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Politics & Government

Stories about politics and government actions

A picture of Chelsea District Library
Burrill Strong Photography / Courtesy of Chelsea District Library

Bart and Mary Beth Hammer would welcome any solution to their internet woes.

“You can get a satellite dish, but it’s so slow,” said Bart Hammer, airline pilot and Lyndon Township resident. “And you only get a small amount of data [so] that you can’t stream anything.”

A photograph of the Michigan Capitol building
Steve Carmody / Michigan Radio file photo

Not much is happening with Michigan’s legislature. They’re out of session for much of August. But a state budget of more than $56 billion dollars was passed on time this year.

A recent report from the nonprofit, nonpartisan Citizens Research Council of Michigan indicates that the $10 billion general fund — the only part of the budget the Legislature can influence — will be hit hard in the next few years general fund obligations grow.

Detroit precincts will have new vote tabulators for the primary.
Sarah Cwiek / Michigan Radio

Despite receiving unfavorable national attention for some serious problems in last November’s general election, Detroit City Clerk Janice Winfrey pledges that Tuesday’s primary election should run smoothly.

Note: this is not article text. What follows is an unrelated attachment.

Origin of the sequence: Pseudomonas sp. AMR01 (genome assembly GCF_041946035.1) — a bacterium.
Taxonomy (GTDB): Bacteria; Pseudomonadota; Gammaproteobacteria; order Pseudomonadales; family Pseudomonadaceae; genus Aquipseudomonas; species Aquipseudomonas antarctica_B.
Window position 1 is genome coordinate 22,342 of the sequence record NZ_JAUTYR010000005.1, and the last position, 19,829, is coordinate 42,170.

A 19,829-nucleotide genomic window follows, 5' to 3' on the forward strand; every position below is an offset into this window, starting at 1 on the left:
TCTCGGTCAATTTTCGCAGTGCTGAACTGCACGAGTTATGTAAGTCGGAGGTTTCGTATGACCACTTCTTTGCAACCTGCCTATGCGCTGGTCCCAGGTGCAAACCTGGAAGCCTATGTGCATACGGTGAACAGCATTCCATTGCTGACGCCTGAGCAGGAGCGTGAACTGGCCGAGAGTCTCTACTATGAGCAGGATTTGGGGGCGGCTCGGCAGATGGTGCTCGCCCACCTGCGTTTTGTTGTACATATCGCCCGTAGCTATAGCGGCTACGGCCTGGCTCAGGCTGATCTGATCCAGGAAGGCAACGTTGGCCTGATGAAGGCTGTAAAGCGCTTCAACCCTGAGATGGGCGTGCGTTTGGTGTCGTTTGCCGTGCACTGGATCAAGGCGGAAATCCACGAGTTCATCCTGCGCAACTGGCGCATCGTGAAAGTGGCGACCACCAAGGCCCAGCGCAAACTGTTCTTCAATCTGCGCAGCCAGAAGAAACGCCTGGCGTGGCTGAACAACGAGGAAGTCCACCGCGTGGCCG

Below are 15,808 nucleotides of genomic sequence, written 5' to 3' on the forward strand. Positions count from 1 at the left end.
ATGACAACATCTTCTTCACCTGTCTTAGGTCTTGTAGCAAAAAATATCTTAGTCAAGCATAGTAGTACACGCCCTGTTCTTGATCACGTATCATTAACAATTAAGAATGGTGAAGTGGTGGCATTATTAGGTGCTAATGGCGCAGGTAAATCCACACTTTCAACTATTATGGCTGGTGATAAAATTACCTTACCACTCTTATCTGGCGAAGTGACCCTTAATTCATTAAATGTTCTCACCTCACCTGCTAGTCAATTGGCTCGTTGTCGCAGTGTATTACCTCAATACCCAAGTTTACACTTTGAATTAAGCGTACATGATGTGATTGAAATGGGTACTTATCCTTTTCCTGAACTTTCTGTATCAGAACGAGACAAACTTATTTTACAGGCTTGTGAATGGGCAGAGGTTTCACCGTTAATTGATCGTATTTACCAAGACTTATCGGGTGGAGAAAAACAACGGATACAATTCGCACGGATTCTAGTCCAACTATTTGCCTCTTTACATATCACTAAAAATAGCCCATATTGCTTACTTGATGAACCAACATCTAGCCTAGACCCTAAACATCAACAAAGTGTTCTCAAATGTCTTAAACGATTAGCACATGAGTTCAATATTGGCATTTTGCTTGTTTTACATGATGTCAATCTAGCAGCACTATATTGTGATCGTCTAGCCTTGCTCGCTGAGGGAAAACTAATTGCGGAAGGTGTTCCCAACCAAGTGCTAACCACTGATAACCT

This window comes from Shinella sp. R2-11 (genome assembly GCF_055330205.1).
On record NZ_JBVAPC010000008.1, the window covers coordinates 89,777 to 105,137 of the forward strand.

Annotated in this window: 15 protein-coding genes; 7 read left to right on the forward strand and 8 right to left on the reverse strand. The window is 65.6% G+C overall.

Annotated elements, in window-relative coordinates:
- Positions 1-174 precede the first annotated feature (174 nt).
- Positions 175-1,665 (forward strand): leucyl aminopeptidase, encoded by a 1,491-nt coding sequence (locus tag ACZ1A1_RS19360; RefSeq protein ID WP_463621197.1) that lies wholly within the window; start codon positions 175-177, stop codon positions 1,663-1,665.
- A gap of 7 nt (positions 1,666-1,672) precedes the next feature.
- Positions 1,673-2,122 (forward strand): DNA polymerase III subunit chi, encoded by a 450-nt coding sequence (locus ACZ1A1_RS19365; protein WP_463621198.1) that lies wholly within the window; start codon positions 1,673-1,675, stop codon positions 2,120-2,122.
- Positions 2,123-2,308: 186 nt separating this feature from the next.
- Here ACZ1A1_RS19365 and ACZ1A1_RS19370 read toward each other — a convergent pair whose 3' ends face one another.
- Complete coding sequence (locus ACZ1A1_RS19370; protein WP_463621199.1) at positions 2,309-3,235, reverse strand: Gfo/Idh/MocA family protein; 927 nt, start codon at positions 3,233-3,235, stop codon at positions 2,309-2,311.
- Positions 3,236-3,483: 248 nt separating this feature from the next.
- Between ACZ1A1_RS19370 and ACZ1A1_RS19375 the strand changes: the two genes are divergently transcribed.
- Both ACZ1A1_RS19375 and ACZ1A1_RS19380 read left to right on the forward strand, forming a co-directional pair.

Winfrey says a combination of new voting equipment and improved poll-worker training should help avoid the problems that plagued Detroit precincts in November.

An aborted presidential recount found that votes couldn’t be “reconciled” in more than half of all Detroit precincts, meaning that voter poll books didn’t match the number of ballots cast. 

karen weaver
Steve Carmody / Michigan Radio

Flint Mayor Karen Weaver will face a recall election in November over her support for a trash removal contract opposed by the city council. Executives at Rizzo, the trash removal company, were later indicted in Macomb County for bribery and fraud.

Weaver wanted the petition thrown out, saying that recall organizers didn't gather enough valid signatures. But Genesee County Clerk John Gleason says his review of the petitions found enough valid signatures to call the election.

Television remote control
flash.pro / Creative Commons http://michrad.io/1LXrdJM

As if rural communities aren’t already underserved by media outlets, University of Virginia Professor Christopher Ali says the problem will likely get worse in the future.

The Federal Communications Commission is considering loosening some of the oldest regulations on broadcasters: the Main Studio Rule and the UHF discount.

Stateside 8.2.2017

Aug 2, 2017

Today on Stateside, a Michigan health insurer says premiums will rise sharply if the White House pulls cost-sharing subsidies. And, we learn about Michigan's historic Goose Lake – a music festival that was once hailed as "Michigan's Woodstock."